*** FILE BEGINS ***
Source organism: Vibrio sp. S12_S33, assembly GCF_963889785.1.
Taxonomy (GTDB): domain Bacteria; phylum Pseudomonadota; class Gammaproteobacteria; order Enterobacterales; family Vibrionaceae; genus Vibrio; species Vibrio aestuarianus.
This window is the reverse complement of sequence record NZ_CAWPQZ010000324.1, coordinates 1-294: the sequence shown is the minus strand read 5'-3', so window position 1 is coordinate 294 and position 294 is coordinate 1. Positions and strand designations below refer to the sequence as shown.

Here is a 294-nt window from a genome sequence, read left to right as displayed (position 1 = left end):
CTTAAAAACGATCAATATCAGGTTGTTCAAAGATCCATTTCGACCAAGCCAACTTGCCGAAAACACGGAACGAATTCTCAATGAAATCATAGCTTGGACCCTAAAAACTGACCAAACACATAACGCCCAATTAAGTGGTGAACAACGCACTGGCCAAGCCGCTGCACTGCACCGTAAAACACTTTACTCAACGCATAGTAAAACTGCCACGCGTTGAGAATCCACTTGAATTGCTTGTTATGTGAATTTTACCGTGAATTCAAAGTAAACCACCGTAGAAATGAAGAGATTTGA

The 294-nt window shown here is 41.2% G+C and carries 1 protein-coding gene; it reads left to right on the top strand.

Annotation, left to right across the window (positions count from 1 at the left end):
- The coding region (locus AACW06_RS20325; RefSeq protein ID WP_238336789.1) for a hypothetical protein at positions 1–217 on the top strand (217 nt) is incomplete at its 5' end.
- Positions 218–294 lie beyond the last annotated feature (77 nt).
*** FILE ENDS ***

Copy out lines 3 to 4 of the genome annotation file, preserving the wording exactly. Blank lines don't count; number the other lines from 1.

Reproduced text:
This window is the reverse complement of sequence record NZ_CAWPQZ010000324.1, coordinates 1-294: the sequence shown is the minus strand read 5'-3', so window position 1 is coordinate 294 and position 294 is coordinate 1. Positions and strand designations below refer to the sequence as shown.

Here is a 294-nt window from a genome sequence, read left to right as displayed (position 1 = left end):